* Starting late October, will launch flights from Narita to Seoul and Busan, Korea
* Tel: 0120-963-516 (8 a.m. – 5 p.m., Mon-Fri)
* URL: www.airasia.com/jp/en/home.page
* Starting Oct. 18, will fly two roundtrips daily between Naha and Osaka (Kansai International Airport); 4,790 to 19,790 yen
* Also flies from Kansai International to Kagoshima, Nagasaki, Sapporo, Hong Kong and Seoul (Incheon)
* Starting Sept. 30, will fly from Osaka to Taipei, Taiwan
* Tel: 0570-064-731
* URL: www.flypeach.com/home.aspx
* Flies twice daily between Naha and Narita International Airport near Tokyo; 9,800 to 15,000 yen, and four to five roundtrips between Naha and Tokyo’s Haneda Airport; 12,800 to 21,800. Fares depend on date of booking
* Also flies from Haneda Airport to cities in Kyushu, Kobe and Sapporo; and from Narita International to cities in Kyushu, Sapporo and Asahikawa, Hokkaido
* Tel: 050-3116-7370 (Japanese only, 9 a.m.-7:30 p.m. daily)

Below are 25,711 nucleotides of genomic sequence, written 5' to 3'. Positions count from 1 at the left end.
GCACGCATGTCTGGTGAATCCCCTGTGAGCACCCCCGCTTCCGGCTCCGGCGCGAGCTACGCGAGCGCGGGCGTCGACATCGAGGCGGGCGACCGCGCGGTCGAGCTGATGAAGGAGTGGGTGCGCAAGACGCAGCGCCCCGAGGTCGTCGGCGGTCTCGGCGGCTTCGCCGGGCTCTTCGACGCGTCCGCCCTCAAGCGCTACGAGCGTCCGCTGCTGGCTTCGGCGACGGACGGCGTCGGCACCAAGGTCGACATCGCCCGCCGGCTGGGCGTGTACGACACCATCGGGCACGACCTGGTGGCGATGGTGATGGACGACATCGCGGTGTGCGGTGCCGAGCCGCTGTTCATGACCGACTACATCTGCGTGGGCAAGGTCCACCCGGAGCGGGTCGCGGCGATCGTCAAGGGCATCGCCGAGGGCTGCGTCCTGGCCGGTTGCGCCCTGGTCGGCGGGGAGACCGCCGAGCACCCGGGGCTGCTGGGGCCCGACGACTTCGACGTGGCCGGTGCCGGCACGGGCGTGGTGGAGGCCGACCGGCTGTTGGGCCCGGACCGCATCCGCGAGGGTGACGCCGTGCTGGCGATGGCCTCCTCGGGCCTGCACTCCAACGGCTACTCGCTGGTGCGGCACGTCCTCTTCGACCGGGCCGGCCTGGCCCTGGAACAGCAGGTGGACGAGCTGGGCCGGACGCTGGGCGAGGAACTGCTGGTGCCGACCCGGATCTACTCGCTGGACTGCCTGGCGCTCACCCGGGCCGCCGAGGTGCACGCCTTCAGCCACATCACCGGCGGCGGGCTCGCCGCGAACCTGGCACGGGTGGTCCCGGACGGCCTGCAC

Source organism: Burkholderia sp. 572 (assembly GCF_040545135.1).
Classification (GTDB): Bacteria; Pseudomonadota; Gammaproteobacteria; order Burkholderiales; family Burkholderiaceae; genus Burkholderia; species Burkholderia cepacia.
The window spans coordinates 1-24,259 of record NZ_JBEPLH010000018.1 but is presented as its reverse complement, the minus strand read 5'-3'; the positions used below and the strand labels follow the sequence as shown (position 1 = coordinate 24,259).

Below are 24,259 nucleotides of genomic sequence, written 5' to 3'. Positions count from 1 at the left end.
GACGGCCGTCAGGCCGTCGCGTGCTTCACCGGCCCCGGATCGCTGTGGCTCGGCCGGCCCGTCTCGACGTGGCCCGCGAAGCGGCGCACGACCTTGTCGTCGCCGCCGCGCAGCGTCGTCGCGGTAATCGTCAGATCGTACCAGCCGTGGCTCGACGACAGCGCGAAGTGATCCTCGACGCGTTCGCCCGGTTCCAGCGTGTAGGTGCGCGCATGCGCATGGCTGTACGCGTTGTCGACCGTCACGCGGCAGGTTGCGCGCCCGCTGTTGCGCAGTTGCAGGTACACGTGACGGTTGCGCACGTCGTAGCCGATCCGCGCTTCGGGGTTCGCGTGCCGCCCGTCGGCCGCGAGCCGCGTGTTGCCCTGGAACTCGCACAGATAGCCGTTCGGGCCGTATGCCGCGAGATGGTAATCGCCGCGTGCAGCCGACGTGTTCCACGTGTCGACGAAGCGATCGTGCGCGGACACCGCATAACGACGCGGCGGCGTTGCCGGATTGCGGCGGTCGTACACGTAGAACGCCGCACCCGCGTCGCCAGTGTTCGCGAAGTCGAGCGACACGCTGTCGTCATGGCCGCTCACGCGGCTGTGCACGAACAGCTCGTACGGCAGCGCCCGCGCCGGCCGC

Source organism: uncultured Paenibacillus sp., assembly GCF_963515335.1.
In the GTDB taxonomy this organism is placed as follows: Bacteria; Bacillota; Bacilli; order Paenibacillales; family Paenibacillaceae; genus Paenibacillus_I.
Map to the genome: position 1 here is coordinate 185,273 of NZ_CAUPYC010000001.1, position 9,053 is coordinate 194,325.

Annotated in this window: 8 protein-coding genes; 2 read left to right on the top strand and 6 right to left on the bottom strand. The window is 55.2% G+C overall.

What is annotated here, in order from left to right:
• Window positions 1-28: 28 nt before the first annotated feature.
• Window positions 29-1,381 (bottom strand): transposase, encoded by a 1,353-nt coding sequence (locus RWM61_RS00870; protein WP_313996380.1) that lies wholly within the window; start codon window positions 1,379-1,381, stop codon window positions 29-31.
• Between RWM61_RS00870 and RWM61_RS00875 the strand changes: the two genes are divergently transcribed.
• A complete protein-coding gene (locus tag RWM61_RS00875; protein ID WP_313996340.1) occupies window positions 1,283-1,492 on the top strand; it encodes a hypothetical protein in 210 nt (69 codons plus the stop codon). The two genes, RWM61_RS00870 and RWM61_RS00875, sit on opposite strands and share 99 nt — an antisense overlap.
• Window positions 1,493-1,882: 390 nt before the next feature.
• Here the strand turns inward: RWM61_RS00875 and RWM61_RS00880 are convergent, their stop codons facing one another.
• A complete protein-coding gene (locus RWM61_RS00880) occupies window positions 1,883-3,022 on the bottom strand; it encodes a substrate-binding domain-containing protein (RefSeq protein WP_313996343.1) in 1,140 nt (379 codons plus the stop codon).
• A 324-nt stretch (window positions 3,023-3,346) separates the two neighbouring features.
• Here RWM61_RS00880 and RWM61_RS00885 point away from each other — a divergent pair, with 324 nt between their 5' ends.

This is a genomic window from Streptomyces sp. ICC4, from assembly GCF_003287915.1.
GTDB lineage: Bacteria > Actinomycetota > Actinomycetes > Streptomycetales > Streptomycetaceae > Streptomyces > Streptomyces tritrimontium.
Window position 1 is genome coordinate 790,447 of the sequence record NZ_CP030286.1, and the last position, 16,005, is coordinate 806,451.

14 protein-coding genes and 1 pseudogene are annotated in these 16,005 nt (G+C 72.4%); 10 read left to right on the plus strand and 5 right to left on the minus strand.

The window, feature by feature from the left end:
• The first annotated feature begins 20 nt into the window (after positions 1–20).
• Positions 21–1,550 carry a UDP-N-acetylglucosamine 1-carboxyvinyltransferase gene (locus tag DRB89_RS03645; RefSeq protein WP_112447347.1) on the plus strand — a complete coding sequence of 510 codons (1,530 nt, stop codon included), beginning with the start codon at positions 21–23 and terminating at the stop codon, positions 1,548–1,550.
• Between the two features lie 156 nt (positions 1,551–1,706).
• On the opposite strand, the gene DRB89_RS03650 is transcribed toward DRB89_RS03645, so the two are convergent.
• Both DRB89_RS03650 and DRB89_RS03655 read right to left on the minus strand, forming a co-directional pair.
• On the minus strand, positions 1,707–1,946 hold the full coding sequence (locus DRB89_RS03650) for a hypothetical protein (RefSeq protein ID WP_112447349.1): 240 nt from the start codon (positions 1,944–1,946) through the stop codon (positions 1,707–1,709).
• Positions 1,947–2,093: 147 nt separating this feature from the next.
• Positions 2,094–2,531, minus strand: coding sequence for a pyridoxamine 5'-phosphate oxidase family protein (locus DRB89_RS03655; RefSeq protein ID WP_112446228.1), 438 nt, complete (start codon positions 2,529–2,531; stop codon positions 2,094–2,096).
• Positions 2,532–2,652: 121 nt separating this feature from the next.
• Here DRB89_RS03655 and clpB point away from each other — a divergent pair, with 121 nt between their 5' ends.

* URL: www.skymark.co.jp/en/
* Flies two roundtrip flights daily from Naha to Narita International Airport near Tokyo; 6.590 to 24,990 yen
* Starting Oct. 28, will fly Naha to Osaka (Kansai International Airport); 4,590 to 14,490 yen
* Also flies from Narita International to Fukuoka, Osaka, and Sapporo
* From Osaka’s Kansai International, flies to Fukuoka and Sapporo
* Offers a best-price guarantee
* Tel: 0120-9347-87 (24 hours daily)
* URL: www.jetstar.com/au/en/home
Note: All prices cited are one way.
See also "10 tips to help you explore Okinawa," and "Main(land) Attractions."